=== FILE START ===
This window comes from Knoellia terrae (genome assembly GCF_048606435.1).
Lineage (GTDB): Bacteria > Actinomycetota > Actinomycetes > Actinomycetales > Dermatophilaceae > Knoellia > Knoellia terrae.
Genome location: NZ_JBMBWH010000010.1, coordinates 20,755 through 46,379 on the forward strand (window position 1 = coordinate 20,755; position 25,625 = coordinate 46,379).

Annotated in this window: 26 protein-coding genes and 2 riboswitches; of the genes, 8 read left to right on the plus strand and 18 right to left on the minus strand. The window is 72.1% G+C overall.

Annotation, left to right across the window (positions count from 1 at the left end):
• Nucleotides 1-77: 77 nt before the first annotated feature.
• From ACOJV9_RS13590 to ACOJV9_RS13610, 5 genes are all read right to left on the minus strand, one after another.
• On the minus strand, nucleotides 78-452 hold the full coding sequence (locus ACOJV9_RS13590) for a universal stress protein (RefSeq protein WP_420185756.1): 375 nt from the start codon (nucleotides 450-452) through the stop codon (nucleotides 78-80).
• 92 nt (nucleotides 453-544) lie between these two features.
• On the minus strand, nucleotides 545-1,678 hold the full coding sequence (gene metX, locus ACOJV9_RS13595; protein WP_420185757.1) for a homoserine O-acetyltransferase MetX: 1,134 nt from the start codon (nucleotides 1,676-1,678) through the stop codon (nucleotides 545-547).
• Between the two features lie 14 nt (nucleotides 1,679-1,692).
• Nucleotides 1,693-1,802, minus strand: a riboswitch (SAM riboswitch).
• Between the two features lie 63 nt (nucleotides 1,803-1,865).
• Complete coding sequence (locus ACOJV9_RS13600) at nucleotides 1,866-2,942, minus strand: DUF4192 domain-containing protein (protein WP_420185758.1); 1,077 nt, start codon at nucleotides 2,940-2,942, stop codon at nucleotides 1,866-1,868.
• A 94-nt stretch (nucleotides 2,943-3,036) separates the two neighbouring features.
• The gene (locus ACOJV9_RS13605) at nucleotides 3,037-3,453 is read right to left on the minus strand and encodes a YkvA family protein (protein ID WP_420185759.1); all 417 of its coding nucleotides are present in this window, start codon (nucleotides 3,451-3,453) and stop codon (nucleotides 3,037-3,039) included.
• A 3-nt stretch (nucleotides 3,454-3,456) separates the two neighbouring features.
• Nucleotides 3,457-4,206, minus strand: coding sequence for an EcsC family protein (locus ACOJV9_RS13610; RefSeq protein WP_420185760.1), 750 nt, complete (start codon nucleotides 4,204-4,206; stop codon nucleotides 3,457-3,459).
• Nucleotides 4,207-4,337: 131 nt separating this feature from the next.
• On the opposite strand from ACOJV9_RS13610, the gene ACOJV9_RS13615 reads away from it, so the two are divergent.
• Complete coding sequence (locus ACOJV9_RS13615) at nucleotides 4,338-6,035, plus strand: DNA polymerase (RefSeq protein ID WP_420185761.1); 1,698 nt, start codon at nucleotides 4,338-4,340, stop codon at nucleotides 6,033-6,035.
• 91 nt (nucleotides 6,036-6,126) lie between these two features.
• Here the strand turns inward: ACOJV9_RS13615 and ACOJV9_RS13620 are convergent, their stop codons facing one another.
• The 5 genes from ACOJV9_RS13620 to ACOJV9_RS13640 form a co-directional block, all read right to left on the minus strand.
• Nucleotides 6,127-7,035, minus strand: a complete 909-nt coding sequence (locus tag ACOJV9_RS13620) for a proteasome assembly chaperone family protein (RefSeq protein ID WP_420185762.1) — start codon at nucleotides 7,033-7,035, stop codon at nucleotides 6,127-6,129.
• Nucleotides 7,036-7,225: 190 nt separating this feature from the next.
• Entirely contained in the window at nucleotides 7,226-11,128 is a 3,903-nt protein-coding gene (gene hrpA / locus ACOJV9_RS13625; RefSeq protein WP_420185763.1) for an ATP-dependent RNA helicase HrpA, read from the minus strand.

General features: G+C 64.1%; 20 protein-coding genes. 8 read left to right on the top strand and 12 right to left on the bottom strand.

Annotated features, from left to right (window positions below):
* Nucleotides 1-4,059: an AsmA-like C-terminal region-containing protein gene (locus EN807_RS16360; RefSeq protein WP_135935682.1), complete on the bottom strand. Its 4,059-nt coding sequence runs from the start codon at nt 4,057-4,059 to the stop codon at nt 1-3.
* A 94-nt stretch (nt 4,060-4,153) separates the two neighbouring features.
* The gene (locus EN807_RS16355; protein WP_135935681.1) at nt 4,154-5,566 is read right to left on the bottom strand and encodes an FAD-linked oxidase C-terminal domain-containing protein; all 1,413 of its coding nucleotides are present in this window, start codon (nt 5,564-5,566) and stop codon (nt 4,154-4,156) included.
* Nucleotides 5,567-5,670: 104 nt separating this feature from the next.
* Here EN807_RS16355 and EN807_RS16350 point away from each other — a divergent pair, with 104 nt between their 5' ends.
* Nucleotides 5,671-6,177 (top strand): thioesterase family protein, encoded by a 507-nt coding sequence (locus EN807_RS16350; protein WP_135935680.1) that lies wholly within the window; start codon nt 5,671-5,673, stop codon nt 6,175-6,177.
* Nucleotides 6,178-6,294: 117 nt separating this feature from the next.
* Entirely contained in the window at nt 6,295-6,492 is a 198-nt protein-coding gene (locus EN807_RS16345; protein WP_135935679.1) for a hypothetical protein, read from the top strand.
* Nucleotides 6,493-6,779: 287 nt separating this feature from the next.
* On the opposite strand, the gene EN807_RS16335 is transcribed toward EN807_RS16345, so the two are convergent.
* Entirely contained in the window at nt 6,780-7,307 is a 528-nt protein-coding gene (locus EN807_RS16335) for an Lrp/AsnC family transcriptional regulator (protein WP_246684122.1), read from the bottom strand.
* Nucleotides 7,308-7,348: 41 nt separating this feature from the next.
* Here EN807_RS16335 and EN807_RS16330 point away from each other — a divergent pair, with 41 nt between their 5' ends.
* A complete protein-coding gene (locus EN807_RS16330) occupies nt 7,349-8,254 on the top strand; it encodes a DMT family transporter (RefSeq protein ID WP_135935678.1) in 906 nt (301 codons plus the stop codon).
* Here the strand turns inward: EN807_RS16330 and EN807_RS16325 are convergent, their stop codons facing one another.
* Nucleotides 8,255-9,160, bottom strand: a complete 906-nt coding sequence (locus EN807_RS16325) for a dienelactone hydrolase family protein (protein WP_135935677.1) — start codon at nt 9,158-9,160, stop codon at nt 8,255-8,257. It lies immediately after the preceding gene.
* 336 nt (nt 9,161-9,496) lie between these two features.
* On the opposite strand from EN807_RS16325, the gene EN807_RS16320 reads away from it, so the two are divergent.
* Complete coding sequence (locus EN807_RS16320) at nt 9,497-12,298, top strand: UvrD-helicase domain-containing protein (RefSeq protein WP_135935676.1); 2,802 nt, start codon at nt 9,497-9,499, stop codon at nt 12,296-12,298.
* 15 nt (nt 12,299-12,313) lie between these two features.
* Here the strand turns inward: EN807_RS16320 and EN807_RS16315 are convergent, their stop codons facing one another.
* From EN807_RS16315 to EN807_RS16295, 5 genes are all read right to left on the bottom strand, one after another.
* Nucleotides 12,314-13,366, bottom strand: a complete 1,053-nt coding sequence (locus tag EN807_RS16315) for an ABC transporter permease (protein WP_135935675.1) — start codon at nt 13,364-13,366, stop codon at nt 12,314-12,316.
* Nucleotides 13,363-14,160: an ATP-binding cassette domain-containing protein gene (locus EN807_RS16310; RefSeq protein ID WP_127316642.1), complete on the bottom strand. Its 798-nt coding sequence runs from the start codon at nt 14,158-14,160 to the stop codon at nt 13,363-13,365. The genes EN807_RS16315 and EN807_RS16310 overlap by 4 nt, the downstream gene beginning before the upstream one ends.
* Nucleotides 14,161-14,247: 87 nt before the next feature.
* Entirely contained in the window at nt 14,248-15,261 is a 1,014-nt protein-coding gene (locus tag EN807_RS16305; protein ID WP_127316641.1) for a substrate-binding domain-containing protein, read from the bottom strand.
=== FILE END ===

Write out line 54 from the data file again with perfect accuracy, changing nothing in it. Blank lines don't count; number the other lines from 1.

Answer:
* Nucleotides 14,161-14,247: 87 nt before the next feature.